No going back: With lifetime income annuities, you typically make an irrevocable decision. Put another way, you usually cannot change your mind. For example, you might prefer to stop the payments and take a lump sum payment of your remaining funds, but thats probably not an option. The payments last for your life , and thats it.

    How Do I Roll Over My 401 To An Ira

    When you leave your job for any reason, you have the option to roll over a 401 to an IRA. This involves opening an account with a broker or other financial institution and completing the paperwork with your 401 administrator to move your funds over.

    Usually, any investments in your 401 will be sold. The money will then be deposited into your new account or you will receive a check that you must deposit into your IRA within 60 days to avoid early withdrawal penalties.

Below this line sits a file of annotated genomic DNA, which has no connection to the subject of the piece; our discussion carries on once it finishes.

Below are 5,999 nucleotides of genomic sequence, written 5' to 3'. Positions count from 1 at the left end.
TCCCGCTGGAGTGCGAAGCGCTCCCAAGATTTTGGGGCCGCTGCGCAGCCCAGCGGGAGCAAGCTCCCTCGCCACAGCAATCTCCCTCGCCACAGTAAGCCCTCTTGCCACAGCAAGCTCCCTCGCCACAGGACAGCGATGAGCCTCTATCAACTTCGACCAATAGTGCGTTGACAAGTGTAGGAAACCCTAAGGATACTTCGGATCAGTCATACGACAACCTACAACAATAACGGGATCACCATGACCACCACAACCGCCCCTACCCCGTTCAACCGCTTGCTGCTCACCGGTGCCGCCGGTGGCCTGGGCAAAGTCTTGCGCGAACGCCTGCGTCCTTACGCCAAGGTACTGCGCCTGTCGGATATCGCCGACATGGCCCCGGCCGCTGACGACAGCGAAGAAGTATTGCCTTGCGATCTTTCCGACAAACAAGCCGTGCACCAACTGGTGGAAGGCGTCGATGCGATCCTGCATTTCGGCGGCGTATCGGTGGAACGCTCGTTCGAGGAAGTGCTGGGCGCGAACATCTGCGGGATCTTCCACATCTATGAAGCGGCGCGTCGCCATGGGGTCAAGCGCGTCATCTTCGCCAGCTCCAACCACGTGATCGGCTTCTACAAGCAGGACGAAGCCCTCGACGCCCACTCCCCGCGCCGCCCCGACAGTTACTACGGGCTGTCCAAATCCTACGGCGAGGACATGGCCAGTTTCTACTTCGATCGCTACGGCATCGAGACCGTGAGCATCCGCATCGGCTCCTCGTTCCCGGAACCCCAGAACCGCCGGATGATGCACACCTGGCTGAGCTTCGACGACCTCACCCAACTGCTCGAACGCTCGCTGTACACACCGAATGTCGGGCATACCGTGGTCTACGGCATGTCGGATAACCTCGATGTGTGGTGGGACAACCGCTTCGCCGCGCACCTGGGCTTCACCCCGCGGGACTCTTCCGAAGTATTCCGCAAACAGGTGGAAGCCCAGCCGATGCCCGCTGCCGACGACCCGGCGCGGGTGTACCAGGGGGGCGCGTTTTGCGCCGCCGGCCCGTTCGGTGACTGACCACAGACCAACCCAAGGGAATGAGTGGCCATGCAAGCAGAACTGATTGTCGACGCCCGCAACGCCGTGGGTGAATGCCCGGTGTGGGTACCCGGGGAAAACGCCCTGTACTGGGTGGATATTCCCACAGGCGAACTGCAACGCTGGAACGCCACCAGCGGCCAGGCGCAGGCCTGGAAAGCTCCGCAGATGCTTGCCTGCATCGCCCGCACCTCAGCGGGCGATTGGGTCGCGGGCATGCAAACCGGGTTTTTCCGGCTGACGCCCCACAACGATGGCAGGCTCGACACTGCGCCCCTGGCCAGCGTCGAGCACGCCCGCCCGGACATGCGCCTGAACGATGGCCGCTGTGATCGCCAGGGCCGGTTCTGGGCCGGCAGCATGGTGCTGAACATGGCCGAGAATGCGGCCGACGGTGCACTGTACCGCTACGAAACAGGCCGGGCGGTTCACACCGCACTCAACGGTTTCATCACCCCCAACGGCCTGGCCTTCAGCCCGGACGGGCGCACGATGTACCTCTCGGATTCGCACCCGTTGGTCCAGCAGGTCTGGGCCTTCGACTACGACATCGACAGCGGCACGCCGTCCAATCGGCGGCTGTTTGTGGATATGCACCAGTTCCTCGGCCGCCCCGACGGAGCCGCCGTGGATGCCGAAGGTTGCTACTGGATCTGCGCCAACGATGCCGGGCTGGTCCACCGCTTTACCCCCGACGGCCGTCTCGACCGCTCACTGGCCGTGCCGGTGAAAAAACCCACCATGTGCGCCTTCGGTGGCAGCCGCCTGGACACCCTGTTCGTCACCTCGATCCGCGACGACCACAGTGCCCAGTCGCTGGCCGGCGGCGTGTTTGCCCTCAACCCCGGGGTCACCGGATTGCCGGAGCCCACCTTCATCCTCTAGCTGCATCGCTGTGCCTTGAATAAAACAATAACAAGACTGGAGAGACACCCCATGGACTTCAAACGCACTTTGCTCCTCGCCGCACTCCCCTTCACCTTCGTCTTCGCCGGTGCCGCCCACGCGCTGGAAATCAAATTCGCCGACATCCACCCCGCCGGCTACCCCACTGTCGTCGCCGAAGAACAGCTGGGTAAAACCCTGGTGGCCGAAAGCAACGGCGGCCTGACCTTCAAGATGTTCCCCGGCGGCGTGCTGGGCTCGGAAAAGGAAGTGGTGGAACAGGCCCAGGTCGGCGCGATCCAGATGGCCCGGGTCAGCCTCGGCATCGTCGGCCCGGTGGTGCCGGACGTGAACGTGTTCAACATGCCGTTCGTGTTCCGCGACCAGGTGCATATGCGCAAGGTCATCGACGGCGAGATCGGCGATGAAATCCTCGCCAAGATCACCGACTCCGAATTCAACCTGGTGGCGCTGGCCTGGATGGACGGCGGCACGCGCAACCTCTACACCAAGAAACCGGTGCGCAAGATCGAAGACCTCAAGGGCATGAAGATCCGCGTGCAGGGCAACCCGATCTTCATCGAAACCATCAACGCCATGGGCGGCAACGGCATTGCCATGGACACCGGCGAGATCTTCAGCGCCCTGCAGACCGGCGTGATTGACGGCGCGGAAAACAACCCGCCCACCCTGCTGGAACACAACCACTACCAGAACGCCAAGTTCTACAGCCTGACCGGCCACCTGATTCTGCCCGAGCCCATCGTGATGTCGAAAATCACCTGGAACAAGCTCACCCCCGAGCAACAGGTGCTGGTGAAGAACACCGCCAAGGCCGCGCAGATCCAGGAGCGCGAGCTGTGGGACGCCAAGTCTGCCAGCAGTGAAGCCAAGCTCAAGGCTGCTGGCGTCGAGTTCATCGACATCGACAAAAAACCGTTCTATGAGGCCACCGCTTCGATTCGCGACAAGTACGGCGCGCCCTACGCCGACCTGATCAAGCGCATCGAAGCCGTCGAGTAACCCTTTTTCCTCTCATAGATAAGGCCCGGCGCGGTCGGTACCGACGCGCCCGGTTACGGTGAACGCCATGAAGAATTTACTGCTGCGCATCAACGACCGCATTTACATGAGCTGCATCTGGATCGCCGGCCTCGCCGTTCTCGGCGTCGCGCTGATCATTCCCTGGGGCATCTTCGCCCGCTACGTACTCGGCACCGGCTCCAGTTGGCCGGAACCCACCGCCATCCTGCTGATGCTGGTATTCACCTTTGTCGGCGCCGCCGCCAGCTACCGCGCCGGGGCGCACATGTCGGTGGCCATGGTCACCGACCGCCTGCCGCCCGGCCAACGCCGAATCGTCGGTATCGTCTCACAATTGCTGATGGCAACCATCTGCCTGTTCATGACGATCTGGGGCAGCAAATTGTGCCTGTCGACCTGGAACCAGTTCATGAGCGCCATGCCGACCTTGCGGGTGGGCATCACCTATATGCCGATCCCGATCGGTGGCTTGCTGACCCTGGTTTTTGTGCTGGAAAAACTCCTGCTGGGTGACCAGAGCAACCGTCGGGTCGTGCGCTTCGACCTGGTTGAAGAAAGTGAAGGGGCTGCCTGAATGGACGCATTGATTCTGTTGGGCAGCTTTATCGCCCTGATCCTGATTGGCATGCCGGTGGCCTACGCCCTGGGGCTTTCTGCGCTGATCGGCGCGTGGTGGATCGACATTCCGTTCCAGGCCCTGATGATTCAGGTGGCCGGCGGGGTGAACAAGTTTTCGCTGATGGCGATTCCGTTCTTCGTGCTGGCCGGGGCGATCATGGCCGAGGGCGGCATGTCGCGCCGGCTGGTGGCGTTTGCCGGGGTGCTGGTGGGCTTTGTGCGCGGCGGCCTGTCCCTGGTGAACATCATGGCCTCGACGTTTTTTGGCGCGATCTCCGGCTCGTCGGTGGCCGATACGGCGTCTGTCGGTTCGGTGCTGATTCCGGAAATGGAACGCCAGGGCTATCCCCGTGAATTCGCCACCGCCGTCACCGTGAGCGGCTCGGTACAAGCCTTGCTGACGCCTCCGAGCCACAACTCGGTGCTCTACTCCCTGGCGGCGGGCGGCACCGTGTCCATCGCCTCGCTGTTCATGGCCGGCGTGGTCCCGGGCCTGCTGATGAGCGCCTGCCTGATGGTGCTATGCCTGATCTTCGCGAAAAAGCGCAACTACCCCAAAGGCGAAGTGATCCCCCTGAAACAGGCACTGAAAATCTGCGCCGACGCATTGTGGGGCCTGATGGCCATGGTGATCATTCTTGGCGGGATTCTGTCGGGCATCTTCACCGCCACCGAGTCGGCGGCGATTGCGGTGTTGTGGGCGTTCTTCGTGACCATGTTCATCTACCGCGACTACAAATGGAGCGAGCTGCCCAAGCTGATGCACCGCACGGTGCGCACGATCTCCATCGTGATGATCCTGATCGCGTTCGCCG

Don’t Miss: Can You Convert A 401k Into A Roth Ira

    Convert Old 401s To Roth Iras

    Lets pretend that youve changed jobs at least once in your career, and you still have a 401 from a former employer. If you have enough cash on hand, you can convert that 401 into a Roth IRA. Since the money in that 401 wasnt taxed when you first put it into the account, youll pay taxes on that money when you convert it to a Roth IRA. Doing that rollover is not complicated. Youll have to make some phone calls and fill out some paperwork.

    Why would you want to convert that old 401 into a Roth IRA? There are a couple of reasons.

  • The money in a Roth IRA grows tax-free, remember? And its not taxed when you take it out in retirement. Win/win for you.
  • With a Roth IRA, you get to choose where your money is invested. A workplace 401 has limited options.
  • Remember this: converting is an option only if you have the cash on hand to pay the taxes. If you dont have enough, try Door #3.